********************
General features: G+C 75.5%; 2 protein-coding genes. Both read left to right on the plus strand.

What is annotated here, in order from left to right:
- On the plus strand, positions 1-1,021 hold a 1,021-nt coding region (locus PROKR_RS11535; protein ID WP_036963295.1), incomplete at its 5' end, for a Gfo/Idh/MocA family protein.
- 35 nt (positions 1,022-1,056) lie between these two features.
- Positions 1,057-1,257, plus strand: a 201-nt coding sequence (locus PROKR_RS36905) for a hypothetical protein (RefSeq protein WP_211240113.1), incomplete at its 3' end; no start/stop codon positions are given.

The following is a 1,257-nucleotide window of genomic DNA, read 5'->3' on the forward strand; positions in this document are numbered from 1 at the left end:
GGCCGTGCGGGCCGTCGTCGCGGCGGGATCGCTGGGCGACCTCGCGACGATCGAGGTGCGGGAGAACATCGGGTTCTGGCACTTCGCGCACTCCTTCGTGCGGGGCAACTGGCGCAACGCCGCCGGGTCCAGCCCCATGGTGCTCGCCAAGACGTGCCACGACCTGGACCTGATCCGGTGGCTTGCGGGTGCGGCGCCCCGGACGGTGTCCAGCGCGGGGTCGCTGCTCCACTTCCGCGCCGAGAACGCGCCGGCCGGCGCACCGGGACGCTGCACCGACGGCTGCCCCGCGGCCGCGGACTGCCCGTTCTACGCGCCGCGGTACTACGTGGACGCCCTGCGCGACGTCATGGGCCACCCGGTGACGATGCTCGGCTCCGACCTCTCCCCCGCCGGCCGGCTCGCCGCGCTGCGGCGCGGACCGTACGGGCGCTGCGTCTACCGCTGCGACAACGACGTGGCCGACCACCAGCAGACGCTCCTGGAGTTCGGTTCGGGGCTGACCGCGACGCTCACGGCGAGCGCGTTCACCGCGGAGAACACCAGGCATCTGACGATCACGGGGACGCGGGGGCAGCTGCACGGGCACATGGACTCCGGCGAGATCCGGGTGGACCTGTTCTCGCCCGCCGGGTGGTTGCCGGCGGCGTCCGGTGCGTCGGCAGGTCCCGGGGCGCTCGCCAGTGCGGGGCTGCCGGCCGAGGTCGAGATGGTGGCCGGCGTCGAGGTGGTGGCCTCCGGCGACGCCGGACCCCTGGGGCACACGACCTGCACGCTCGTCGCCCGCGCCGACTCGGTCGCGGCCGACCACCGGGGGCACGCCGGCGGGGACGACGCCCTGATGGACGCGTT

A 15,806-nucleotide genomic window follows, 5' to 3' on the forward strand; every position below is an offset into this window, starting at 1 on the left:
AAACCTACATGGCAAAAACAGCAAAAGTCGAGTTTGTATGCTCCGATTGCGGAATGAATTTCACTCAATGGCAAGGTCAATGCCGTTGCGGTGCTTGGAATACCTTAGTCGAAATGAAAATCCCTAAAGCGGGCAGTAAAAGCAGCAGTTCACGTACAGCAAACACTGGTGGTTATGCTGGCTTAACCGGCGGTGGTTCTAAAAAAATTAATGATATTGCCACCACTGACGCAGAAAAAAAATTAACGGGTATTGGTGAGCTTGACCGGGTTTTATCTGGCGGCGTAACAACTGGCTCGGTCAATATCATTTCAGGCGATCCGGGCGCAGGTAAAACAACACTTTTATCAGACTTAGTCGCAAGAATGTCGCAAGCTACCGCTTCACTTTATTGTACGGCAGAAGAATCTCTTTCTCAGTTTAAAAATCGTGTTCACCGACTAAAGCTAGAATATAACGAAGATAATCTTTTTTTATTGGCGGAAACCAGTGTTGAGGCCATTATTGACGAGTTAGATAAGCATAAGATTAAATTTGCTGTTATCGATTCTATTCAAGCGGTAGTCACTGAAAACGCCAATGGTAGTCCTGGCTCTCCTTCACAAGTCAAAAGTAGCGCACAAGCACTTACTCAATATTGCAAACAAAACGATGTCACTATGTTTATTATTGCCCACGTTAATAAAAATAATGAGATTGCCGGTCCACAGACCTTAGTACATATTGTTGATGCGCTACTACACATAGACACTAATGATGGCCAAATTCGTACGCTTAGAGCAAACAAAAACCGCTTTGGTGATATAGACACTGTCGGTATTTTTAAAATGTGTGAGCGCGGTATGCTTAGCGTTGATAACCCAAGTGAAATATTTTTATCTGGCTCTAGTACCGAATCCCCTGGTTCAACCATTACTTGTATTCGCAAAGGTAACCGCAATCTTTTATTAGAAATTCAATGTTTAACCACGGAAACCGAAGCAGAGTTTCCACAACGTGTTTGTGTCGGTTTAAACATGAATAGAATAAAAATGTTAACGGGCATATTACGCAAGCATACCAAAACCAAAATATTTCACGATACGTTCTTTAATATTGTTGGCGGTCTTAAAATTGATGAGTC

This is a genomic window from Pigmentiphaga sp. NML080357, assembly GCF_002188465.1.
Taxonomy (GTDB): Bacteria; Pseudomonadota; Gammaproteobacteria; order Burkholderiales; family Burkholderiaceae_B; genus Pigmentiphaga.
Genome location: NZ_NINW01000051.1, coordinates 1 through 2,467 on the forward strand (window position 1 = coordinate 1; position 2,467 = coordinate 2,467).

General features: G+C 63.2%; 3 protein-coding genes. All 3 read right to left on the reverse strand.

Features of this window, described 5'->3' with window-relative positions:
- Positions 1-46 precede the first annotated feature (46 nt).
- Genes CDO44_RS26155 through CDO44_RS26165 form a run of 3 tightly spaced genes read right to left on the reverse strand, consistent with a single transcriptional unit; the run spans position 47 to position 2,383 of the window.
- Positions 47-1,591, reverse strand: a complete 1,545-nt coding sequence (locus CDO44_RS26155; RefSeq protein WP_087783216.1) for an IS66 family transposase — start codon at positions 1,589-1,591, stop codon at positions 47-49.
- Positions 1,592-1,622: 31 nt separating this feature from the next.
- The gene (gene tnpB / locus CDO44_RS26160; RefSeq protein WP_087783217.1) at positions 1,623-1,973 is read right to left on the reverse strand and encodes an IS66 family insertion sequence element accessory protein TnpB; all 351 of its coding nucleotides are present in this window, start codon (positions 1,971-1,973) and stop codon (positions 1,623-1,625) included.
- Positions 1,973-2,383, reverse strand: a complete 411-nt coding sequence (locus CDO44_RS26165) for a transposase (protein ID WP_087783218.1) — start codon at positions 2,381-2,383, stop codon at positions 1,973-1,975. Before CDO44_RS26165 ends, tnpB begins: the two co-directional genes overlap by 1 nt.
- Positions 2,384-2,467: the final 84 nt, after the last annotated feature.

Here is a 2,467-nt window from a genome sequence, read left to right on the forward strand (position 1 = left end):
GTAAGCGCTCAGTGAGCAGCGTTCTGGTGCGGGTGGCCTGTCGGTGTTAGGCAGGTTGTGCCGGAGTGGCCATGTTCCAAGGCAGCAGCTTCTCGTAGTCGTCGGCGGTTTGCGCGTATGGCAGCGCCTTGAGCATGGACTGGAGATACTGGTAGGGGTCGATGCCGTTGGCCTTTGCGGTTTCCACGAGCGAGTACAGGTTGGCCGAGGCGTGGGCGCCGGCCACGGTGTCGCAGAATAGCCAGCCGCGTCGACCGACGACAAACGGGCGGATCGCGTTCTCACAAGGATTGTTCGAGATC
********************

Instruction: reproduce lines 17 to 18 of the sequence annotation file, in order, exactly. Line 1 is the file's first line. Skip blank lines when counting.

- Positions 47-1,591, reverse strand: a complete 1,545-nt coding sequence (locus CDO44_RS26155; RefSeq protein WP_087783216.1) for an IS66 family transposase — start codon at positions 1,589-1,591, stop codon at positions 47-49.
- Positions 1,592-1,622: 31 nt separating this feature from the next.